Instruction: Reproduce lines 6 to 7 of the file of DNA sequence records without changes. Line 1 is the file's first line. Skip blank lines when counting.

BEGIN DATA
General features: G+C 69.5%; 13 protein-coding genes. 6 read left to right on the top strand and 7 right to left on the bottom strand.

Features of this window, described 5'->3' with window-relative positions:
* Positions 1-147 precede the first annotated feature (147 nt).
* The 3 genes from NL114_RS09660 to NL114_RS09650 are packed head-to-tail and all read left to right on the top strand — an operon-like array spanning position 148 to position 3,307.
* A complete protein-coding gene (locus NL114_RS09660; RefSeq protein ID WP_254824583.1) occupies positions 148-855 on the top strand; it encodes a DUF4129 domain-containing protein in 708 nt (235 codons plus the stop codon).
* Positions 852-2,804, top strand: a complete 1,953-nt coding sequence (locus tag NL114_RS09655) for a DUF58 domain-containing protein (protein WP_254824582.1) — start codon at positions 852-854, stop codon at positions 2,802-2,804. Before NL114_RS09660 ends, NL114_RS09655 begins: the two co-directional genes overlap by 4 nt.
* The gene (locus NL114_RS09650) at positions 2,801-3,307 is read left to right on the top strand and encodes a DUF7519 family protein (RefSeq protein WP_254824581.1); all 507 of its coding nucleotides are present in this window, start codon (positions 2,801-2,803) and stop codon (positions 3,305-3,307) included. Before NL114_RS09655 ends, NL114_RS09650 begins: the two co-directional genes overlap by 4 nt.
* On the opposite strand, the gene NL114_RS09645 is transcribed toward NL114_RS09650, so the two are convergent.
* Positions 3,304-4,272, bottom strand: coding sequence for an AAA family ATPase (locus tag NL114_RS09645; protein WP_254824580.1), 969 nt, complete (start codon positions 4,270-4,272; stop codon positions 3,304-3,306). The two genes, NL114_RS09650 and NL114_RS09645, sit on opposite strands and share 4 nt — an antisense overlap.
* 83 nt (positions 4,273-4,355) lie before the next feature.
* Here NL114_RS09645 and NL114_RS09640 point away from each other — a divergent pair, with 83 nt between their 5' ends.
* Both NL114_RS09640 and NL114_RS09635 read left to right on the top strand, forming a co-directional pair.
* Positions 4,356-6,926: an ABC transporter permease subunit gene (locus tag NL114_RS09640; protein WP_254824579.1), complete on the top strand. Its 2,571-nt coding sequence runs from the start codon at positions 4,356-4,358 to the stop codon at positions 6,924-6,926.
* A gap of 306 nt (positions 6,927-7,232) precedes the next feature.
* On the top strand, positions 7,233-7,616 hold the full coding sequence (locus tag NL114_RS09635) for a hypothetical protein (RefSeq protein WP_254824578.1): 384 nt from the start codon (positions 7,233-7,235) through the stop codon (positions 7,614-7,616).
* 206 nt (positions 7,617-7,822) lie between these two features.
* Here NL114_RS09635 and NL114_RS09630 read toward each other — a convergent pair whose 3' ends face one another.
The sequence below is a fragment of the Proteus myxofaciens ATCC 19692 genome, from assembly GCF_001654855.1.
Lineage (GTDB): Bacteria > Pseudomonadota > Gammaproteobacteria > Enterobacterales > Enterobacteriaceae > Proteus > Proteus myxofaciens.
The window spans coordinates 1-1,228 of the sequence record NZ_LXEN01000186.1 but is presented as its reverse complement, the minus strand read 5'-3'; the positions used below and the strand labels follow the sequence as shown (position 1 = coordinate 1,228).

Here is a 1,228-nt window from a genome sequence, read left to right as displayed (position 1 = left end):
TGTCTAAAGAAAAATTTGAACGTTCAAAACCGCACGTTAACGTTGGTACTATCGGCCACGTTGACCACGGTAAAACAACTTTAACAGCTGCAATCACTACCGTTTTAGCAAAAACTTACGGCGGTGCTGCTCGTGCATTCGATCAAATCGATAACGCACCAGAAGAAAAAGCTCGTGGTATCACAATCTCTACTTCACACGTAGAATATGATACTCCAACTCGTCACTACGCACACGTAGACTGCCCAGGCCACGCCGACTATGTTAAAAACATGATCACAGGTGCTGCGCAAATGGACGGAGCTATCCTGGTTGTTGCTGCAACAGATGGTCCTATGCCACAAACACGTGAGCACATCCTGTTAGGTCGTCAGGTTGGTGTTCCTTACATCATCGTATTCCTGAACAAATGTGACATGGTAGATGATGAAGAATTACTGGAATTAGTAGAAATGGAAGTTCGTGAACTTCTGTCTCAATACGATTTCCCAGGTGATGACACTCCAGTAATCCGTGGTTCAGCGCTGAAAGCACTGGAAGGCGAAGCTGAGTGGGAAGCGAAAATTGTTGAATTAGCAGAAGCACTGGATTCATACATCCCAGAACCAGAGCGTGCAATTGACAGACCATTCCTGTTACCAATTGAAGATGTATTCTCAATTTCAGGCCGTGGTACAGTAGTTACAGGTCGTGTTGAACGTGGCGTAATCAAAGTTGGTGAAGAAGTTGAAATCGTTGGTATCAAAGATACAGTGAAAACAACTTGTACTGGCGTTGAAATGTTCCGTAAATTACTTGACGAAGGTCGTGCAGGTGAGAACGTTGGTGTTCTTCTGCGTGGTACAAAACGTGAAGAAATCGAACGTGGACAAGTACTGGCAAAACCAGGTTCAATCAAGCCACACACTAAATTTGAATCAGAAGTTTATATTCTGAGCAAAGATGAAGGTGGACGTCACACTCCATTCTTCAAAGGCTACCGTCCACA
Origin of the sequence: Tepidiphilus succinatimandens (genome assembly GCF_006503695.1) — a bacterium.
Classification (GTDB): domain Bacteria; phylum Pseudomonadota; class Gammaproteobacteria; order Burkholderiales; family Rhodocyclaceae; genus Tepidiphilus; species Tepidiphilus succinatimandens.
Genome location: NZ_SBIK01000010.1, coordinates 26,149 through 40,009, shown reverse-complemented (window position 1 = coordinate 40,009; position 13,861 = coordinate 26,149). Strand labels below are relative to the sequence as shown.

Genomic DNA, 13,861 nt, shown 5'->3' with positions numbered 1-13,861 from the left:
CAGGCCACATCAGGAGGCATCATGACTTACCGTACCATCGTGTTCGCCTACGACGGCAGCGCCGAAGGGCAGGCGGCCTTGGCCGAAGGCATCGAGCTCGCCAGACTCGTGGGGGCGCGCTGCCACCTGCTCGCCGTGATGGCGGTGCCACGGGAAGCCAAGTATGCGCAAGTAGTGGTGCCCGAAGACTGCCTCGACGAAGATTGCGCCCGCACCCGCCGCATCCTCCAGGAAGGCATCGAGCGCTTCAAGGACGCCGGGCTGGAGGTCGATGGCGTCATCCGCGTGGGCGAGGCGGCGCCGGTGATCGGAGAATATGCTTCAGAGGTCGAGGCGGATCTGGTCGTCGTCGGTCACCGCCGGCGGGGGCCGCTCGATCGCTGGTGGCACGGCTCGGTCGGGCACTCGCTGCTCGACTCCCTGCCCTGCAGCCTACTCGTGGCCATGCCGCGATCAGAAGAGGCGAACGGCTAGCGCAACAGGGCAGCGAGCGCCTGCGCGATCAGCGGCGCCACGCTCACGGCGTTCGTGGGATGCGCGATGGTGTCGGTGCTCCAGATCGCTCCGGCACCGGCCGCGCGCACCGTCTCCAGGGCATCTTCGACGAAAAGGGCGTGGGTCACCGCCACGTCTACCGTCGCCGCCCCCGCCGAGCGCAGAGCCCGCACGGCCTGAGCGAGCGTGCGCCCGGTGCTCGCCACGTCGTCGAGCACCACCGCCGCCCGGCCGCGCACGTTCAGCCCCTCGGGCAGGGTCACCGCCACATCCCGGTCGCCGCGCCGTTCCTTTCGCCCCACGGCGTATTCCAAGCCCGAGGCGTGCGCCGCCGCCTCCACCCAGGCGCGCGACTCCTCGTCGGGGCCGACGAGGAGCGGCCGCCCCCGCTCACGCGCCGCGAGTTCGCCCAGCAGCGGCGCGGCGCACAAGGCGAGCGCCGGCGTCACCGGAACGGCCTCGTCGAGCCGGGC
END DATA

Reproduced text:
* Positions 852-2,804, top strand: a complete 1,953-nt coding sequence (locus tag NL114_RS09655) for a DUF58 domain-containing protein (protein WP_254824582.1) — start codon at positions 852-854, stop codon at positions 2,802-2,804. Before NL114_RS09660 ends, NL114_RS09655 begins: the two co-directional genes overlap by 4 nt.
* The gene (locus NL114_RS09650) at positions 2,801-3,307 is read left to right on the top strand and encodes a DUF7519 family protein (RefSeq protein WP_254824581.1); all 507 of its coding nucleotides are present in this window, start codon (positions 2,801-2,803) and stop codon (positions 3,305-3,307) included. Before NL114_RS09655 ends, NL114_RS09650 begins: the two co-directional genes overlap by 4 nt.